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As someone who has been a chronic disparager of social media and its impact on our lives – it’s tough for me to admit that I’ve been thinking a lot more recently about how to utilize Instagram and Facebook appropriately for my fitness businesses.
For South Loop Strength & Conditioning – as a brick and mortar gym – our website and the customer experience of our members are far more important than our social media presence. And – in the past when we’ve experimented with attempting to drive more leads and business through our social presence and through advertising – we’ve found the long-term retention of those members to be severely lacking.
For Legion, however – as an online coaching company – Instagram seems to be a legitimately viable driver of consistent business. This is a difficult pill for me to swallow, since I find the way that most people in the CrossFit community relate to social media to be toxic and counter-productive.
This seems to be a pretty solid case of “If you can’t beat them, join them,” though.
The challenge is that the posts that generate the most engagement are often not the posts that are what I consider to be the most “valuable.” Our most engaged with post to date is of our strong young man Mark Stenberg squatting a personal record of 550.
When you’re @mark_stenberg85 squatting 550lbs doesn’t look too tough. Re racking the bar is a different story – Mark just completed a testing week as he joins The Legion in search of becoming a better athlete 🏋️♂️🏊♂️🤸♂️🏃♂️ – In 2012 Mark was one victory away from representing USA wrestling 🤼♂️ at the Olympics. In the last year he’s turned his attention to @crossfit and competed in his first @crossfitgames open this year which saw him finish top 10 in the world on 18.2a, cleaning 386lbs – Now he’s set his sights to improving the rest of the skills needed to get to the top level of CrossFit – Interested in learning more about individualized programs? Click on the link in our bio and send us a message to learn more! #CrossFit #legionsc #legionathlete #squat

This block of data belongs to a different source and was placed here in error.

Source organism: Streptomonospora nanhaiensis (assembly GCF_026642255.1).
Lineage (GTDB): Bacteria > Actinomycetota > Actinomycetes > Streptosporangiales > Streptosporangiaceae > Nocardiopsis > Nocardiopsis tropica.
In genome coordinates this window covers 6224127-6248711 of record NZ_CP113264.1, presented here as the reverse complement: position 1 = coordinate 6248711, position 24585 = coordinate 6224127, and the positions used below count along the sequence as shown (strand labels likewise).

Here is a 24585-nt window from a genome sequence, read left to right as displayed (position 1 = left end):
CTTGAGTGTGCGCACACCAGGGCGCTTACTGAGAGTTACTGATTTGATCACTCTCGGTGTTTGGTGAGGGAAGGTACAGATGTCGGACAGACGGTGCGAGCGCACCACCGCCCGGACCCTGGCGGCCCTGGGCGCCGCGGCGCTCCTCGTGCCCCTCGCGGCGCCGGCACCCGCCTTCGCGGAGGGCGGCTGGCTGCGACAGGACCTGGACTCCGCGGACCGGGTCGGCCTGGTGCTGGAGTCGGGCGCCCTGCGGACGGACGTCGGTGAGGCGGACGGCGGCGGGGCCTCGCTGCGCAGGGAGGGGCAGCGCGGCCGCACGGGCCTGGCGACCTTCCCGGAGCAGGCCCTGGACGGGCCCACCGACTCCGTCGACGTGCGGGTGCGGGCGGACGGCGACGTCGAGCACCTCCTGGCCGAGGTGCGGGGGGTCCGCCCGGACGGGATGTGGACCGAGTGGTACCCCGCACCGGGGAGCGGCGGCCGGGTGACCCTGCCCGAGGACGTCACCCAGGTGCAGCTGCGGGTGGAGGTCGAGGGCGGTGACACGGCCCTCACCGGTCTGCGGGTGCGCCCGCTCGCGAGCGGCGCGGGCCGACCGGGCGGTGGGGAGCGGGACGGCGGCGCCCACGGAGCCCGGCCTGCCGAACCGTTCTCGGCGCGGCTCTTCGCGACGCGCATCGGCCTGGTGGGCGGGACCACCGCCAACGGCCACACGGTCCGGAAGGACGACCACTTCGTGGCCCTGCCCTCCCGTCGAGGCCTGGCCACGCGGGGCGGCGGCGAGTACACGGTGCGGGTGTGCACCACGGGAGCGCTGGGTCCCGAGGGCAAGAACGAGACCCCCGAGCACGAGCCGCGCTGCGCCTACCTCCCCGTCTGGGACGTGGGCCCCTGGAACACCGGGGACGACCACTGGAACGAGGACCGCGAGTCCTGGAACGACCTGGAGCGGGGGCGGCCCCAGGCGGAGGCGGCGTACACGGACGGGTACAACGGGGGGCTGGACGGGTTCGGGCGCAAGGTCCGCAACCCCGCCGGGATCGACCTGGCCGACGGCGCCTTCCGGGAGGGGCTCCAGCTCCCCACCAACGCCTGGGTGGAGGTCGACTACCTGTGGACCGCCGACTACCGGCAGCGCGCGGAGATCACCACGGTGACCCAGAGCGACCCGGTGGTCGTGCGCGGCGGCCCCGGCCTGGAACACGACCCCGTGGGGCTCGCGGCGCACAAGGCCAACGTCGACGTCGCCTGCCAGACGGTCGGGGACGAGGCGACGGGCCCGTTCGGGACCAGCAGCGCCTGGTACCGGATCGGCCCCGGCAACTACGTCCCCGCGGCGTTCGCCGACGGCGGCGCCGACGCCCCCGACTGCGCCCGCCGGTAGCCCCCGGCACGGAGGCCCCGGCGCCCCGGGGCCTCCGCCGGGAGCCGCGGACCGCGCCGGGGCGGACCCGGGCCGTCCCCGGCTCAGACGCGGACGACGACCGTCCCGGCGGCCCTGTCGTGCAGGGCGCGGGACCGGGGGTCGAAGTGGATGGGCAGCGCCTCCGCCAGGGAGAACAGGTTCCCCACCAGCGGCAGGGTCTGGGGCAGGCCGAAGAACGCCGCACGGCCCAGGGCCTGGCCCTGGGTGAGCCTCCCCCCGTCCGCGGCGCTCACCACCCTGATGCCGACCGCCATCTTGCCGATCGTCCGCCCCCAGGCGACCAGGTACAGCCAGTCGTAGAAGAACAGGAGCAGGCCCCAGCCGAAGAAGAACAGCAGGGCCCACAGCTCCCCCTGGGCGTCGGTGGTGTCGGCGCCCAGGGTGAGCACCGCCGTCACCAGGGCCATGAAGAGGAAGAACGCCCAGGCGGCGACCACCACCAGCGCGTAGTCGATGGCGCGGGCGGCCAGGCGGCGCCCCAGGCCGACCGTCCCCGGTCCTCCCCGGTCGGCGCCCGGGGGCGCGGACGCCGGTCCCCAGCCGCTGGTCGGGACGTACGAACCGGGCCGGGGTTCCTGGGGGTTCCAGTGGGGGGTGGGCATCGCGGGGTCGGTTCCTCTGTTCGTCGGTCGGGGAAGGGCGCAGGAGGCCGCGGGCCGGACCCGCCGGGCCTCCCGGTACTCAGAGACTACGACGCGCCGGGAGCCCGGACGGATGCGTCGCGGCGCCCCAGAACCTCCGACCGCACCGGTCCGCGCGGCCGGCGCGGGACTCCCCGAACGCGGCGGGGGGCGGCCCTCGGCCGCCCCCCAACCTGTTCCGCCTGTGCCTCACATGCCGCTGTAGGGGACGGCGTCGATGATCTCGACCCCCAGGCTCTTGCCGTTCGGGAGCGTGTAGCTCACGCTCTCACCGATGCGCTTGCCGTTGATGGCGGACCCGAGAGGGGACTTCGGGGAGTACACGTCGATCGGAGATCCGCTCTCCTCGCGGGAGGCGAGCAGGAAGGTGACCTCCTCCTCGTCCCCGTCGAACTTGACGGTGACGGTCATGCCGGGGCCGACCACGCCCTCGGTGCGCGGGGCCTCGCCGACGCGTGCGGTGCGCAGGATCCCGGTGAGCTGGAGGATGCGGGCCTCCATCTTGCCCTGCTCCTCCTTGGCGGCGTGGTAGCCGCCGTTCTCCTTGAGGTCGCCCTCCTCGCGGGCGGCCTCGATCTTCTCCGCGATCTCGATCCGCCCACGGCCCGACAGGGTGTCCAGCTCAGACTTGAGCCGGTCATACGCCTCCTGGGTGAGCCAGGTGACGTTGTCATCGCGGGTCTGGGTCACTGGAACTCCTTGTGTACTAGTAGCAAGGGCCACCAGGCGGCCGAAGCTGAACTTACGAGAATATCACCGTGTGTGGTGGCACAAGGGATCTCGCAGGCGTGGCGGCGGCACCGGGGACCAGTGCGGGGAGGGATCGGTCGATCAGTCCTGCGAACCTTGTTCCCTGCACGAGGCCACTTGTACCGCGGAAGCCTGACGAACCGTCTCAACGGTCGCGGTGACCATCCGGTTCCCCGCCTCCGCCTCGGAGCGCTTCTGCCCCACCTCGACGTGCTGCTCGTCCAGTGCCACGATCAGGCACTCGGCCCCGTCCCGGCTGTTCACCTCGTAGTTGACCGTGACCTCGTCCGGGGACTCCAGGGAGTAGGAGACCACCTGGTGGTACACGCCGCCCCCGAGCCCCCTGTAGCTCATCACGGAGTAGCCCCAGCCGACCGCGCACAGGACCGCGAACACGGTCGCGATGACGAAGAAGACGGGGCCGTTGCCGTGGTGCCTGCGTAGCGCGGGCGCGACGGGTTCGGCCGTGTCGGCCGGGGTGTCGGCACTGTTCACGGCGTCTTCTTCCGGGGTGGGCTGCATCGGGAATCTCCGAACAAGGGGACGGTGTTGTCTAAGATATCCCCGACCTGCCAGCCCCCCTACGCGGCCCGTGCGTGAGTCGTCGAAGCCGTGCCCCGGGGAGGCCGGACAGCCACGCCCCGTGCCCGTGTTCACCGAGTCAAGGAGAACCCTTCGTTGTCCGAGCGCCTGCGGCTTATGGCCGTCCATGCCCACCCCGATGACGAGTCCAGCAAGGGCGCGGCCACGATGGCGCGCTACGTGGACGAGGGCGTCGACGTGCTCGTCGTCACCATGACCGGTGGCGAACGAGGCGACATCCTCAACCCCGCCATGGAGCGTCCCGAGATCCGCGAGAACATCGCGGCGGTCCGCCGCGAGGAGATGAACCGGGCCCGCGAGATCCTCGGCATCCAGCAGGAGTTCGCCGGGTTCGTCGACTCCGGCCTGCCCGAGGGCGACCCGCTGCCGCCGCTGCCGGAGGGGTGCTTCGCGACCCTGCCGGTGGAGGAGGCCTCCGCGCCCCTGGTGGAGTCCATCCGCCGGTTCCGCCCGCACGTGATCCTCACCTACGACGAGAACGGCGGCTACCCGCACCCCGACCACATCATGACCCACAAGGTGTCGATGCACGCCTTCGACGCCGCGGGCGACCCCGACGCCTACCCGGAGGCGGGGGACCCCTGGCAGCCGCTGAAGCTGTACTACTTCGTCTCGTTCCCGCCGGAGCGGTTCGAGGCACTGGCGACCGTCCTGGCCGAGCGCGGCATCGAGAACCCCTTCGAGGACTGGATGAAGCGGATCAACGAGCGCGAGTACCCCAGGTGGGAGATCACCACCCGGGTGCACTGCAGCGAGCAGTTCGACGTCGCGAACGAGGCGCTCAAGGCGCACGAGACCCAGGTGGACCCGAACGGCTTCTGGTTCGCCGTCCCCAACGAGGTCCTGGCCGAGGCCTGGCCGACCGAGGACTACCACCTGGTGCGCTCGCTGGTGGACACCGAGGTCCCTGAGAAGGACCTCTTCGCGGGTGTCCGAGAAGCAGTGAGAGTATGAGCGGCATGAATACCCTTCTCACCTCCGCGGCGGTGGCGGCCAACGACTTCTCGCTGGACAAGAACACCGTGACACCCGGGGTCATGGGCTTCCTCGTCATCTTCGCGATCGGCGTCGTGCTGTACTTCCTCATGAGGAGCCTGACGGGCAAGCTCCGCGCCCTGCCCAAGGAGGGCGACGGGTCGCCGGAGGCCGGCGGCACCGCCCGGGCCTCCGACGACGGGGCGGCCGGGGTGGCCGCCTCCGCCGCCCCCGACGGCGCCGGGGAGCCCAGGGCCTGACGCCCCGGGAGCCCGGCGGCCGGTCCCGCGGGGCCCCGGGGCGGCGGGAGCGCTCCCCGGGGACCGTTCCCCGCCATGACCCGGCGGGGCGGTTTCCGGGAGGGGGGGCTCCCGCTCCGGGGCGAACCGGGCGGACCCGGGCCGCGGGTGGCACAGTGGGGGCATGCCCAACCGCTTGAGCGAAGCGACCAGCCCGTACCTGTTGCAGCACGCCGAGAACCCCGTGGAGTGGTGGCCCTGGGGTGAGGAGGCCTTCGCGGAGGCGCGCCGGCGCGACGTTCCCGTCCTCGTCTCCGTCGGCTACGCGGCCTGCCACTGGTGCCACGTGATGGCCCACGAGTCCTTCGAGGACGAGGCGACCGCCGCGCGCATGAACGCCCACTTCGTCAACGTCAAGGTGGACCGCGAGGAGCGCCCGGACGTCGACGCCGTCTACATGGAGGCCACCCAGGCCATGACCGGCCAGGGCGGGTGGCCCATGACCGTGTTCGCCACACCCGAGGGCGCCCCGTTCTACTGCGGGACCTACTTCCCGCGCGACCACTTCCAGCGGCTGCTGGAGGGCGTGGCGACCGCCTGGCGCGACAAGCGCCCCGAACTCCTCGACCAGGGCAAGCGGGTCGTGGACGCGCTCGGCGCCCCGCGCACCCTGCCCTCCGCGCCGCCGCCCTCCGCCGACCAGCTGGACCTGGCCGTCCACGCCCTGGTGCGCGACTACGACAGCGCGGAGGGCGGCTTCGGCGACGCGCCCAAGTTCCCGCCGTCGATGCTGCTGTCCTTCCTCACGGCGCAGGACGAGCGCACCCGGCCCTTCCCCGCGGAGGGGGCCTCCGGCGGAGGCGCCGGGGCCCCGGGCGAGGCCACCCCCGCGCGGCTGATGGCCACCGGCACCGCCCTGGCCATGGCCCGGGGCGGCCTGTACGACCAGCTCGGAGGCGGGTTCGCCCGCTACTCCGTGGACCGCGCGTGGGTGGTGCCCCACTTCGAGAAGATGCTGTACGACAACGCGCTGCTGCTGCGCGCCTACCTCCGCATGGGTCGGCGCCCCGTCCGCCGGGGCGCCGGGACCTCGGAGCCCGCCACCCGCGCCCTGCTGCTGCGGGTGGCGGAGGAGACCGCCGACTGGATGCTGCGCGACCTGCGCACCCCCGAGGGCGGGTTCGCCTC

Sure, this post is cool – but i don’t think it really teaches anyone anything. And, it honestly just probably makes a lot of people feel bad and stress about their squat numbers relative to Mark.
We do have plenty of other posts about movement, motor control and program design, though that I think are legitimately helpful. Problem is – those posts struggle to flip the algorithm switches that drive engagement.
So, figure I’d share one of those here since I think it will actually help a bunch of folks reading this who struggle with catching ring muscle-ups.
Now this is a post that I actually think makes the world a better place.
There’s a bunch of people wasting their time doing silly ring muscle-up drills and doing progressions to improve their upper body pulling strength to get better at ring muscle-ups – but they don’t have the control over shoulder extension (the ability to bring the arm behind the body) that they’d need to actually perform the movement effectively.
This pisses me off – since there’s a lot of people working really, really hard, but they’re wasting their time focusing on the wrong thing.